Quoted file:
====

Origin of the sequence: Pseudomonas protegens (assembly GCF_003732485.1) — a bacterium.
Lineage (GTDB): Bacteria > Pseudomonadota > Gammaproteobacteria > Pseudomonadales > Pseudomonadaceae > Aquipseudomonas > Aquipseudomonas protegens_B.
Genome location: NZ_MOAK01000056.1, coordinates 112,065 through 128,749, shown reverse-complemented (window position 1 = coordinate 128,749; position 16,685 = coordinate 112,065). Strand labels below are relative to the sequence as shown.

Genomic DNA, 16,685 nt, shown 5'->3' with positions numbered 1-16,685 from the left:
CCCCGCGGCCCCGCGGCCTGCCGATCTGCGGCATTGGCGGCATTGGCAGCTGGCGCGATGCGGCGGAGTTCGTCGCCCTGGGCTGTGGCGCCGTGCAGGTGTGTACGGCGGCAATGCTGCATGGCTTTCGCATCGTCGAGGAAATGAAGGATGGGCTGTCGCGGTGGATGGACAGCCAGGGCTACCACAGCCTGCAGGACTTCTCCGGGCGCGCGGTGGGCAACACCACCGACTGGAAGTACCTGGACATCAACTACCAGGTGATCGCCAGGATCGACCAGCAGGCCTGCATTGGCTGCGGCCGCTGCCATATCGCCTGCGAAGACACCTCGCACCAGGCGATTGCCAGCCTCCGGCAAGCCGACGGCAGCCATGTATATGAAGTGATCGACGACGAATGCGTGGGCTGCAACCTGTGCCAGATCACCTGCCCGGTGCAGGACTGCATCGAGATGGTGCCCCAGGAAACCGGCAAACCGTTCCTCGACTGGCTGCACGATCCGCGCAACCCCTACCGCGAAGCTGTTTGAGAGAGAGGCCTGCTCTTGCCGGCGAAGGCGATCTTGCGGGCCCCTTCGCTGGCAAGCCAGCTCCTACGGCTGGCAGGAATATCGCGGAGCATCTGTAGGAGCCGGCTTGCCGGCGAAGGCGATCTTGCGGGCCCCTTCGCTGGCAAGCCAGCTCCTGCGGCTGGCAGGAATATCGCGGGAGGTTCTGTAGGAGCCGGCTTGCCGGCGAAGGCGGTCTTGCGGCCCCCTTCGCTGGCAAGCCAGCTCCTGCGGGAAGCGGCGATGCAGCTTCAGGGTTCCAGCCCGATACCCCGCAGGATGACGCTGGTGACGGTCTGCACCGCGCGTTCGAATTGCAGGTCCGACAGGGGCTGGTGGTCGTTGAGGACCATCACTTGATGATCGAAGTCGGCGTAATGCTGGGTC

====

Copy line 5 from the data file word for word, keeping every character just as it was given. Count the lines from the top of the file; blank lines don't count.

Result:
CCCCGCGGCCCCGCGGCCTGCCGATCTGCGGCATTGGCGGCATTGGCAGCTGGCGCGATGCGGCGGAGTTCGTCGCCCTGGGCTGTGGCGCCGTGCAGGTGTGTACGGCGGCAATGCTGCATGGCTTTCGCATCGTCGAGGAAATGAAGGATGGGCTGTCGCGGTGGATGGACAGCCAGGGCTACCACAGCCTGCAGGACTTCTCCGGGCGCGCGGTGGGCAACACCACCGACTGGAAGTACCTGGACATCAACTACCAGGTGATCGCCAGGATCGACCAGCAGGCCTGCATTGGCTGCGGCCGCTGCCATATCGCCTGCGAAGACACCTCGCACCAGGCGATTGCCAGCCTCCGGCAAGCCGACGGCAGCCATGTATATGAAGTGATCGACGACGAATGCGTGGGCTGCAACCTGTGCCAGATCACCTGCCCGGTGCAGGACTGCATCGAGATGGTGCCCCAGGAAACCGGCAAACCGTTCCTCGACTGGCTGCACGATCCGCGCAACCCCTACCGCGAAGCTGTTTGAGAGAGAGGCCTGCTCTTGCCGGCGAAGGCGATCTTGCGGGCCCCTTCGCTGGCAAGCCAGCTCCTACGGCTGGCAGGAATATCGCGGAGCATCTGTAGGAGCCGGCTTGCCGGCGAAGGCGATCTTGCGGGCCCCTTCGCTGGCAAGCCAGCTCCTGCGGCTGGCAGGAATATCGCGGGAGGTTCTGTAGGAGCCGGCTTGCCGGCGAAGGCGGTCTTGCGGCCCCCTTCGCTGGCAAGCCAGCTCCTGCGGGAAGCGGCGATGCAGCTTCAGGGTTCCAGCCCGATACCCCGCAGGATGACGCTGGTGACGGTCTGCACCGCGCGTTCGAATTGCAGGTCCGACAGGGGCTGGTGGTCGTTGAGGACCATCACTTGATGATCGAAGTCGGCGTAATGCTGGGTC